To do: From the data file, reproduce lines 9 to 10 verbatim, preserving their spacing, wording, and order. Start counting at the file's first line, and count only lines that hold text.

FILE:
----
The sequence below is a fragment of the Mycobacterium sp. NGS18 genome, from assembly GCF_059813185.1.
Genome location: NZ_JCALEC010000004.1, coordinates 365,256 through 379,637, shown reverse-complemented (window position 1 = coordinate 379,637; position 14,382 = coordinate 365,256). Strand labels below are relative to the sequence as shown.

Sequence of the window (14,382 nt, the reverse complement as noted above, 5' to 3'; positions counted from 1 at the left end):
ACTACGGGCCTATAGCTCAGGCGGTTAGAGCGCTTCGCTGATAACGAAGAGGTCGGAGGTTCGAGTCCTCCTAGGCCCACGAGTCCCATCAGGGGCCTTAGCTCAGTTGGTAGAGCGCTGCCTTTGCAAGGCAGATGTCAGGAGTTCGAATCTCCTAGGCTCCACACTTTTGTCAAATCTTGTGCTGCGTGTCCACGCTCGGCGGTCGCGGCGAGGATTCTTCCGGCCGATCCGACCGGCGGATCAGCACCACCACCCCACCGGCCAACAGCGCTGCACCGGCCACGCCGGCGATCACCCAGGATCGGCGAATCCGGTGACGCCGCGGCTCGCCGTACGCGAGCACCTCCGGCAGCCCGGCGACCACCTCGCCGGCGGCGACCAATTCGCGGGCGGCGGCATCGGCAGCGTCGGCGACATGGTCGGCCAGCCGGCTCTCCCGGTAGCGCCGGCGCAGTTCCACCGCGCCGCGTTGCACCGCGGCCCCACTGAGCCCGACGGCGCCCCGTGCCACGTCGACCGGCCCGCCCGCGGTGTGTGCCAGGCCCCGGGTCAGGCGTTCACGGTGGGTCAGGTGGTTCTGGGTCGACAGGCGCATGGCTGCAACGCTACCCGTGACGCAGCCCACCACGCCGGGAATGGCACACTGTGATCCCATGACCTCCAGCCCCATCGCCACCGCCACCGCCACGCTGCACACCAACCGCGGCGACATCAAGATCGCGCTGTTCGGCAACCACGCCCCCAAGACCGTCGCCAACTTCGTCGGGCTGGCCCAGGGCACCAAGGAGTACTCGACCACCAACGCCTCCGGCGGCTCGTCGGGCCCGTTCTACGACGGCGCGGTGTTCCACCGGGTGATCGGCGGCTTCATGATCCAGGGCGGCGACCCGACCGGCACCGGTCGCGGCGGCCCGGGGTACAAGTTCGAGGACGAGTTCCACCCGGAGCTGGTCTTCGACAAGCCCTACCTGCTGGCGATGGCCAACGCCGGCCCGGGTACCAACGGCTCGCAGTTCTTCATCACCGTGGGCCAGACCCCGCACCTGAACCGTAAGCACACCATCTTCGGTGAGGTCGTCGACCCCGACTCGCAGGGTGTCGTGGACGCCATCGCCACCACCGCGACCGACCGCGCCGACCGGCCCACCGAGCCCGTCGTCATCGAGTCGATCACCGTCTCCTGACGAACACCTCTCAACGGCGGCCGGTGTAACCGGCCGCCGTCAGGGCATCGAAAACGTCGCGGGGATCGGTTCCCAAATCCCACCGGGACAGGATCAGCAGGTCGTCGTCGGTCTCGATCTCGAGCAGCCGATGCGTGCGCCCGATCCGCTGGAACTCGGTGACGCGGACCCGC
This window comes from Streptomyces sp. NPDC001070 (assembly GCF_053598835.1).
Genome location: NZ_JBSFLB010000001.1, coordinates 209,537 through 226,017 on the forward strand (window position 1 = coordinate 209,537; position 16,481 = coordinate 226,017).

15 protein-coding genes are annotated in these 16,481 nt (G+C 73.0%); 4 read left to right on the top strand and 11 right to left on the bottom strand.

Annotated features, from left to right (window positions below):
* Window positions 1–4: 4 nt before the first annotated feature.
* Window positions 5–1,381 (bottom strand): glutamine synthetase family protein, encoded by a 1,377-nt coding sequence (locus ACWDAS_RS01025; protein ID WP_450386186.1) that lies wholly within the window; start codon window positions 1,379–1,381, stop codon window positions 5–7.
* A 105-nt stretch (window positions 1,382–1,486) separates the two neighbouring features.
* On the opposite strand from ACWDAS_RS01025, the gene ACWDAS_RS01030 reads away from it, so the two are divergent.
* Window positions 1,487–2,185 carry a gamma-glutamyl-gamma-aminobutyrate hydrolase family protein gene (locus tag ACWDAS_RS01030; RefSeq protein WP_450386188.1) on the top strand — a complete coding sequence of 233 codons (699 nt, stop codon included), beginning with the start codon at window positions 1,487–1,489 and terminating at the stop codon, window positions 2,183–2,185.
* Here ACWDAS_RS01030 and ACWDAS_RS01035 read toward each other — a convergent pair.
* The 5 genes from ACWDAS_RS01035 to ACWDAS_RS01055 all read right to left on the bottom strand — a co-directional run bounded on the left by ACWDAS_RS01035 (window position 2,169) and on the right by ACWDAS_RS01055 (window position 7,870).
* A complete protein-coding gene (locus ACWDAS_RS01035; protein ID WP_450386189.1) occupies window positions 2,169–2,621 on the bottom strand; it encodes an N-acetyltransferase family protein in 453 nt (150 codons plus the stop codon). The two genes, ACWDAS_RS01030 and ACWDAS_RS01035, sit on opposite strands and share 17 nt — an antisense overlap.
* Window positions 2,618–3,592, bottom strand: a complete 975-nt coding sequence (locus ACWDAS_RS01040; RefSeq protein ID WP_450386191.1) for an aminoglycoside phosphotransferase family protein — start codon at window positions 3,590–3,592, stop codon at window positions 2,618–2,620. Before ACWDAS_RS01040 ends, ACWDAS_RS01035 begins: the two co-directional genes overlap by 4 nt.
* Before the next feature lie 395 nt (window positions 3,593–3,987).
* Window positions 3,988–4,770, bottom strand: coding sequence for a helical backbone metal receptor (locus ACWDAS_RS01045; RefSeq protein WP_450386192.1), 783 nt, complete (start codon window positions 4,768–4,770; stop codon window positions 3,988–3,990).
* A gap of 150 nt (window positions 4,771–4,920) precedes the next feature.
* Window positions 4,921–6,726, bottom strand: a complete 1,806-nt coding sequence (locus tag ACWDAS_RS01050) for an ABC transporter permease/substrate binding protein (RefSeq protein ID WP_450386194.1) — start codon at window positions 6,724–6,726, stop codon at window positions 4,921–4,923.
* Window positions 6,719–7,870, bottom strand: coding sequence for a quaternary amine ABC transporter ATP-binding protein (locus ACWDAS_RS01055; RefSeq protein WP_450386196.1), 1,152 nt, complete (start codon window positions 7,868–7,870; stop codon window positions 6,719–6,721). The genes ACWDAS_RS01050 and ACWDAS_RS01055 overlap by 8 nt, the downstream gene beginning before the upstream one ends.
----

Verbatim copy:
* Window positions 1–4: 4 nt before the first annotated feature.
* Window positions 5–1,381 (bottom strand): glutamine synthetase family protein, encoded by a 1,377-nt coding sequence (locus ACWDAS_RS01025; protein ID WP_450386186.1) that lies wholly within the window; start codon window positions 1,379–1,381, stop codon window positions 5–7.